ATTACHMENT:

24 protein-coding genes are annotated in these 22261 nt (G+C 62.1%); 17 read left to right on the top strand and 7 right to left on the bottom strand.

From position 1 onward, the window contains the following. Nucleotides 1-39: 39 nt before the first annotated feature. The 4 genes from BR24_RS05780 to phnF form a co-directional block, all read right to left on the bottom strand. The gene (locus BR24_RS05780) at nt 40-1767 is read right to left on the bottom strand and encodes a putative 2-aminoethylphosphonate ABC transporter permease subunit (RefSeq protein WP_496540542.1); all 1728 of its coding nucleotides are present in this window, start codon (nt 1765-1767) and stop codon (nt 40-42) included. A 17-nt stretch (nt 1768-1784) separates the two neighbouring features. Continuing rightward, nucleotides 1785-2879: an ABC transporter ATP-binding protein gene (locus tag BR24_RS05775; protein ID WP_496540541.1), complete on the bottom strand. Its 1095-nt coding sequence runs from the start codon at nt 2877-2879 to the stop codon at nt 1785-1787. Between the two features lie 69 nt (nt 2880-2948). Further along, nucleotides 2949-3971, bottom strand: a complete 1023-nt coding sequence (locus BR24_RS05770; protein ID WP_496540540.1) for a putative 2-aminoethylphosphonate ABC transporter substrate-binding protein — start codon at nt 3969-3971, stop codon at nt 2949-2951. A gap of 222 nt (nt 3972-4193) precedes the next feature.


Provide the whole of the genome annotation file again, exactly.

24 protein-coding genes are annotated in these 22261 nt (G+C 62.1%); 17 read left to right on the top strand and 7 right to left on the bottom strand.

From position 1 onward, the window contains the following. Nucleotides 1-39: 39 nt before the first annotated feature. The 4 genes from BR24_RS05780 to phnF form a co-directional block, all read right to left on the bottom strand. The gene (locus BR24_RS05780) at nt 40-1767 is read right to left on the bottom strand and encodes a putative 2-aminoethylphosphonate ABC transporter permease subunit (RefSeq protein WP_496540542.1); all 1728 of its coding nucleotides are present in this window, start codon (nt 1765-1767) and stop codon (nt 40-42) included. A 17-nt stretch (nt 1768-1784) separates the two neighbouring features. Continuing rightward, nucleotides 1785-2879: an ABC transporter ATP-binding protein gene (locus tag BR24_RS05775; protein ID WP_496540541.1), complete on the bottom strand. Its 1095-nt coding sequence runs from the start codon at nt 2877-2879 to the stop codon at nt 1785-1787. Between the two features lie 69 nt (nt 2880-2948). Further along, nucleotides 2949-3971, bottom strand: a complete 1023-nt coding sequence (locus BR24_RS05770; protein ID WP_496540540.1) for a putative 2-aminoethylphosphonate ABC transporter substrate-binding protein — start codon at nt 3969-3971, stop codon at nt 2949-2951. A gap of 222 nt (nt 3972-4193) precedes the next feature.